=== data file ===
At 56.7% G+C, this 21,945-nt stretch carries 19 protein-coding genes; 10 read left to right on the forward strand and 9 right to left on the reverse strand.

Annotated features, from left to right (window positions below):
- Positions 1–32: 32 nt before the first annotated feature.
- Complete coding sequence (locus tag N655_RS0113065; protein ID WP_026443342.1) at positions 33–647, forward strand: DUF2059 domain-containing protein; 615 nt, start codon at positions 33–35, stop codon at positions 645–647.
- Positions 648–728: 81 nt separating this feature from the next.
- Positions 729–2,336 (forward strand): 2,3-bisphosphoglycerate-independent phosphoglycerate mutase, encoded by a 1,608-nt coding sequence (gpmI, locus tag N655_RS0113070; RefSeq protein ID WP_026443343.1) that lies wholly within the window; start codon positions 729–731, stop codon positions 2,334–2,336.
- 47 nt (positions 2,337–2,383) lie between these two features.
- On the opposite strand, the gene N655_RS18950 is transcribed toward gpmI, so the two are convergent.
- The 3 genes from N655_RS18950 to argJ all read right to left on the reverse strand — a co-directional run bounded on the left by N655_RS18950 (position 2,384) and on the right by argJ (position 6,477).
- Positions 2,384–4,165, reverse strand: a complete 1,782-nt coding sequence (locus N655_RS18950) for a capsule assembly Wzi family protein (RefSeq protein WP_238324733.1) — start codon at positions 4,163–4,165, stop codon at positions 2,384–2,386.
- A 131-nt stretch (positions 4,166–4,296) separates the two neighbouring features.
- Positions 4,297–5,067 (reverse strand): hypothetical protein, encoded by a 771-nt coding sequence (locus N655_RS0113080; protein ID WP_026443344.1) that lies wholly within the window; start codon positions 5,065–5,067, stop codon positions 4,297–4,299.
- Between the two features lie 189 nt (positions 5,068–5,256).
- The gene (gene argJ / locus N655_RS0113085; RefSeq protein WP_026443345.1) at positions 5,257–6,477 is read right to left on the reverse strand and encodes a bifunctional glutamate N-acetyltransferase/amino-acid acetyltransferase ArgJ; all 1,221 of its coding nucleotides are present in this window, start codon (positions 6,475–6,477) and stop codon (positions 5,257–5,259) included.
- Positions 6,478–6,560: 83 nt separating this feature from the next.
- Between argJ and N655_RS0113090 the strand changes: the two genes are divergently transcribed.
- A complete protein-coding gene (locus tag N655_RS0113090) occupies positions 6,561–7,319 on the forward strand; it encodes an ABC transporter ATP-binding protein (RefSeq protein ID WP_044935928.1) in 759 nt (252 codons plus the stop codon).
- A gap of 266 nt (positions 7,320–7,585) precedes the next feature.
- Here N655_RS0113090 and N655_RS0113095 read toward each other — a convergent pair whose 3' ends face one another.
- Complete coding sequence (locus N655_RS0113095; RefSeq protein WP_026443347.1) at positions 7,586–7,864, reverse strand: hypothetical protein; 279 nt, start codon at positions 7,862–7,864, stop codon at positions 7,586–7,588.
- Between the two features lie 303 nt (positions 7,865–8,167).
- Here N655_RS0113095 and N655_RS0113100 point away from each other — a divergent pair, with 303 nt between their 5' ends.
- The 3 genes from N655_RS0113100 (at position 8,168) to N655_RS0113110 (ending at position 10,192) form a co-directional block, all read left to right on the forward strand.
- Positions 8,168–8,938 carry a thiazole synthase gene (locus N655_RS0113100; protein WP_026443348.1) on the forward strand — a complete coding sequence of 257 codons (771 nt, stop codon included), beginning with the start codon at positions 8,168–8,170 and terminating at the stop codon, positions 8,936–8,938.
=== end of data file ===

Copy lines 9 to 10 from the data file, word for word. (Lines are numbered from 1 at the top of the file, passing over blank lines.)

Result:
- The 3 genes from N655_RS18950 to argJ all read right to left on the reverse strand — a co-directional run bounded on the left by N655_RS18950 (position 2,384) and on the right by argJ (position 6,477).
- Positions 2,384–4,165, reverse strand: a complete 1,782-nt coding sequence (locus N655_RS18950) for a capsule assembly Wzi family protein (RefSeq protein WP_238324733.1) — start codon at positions 4,163–4,165, stop codon at positions 2,384–2,386.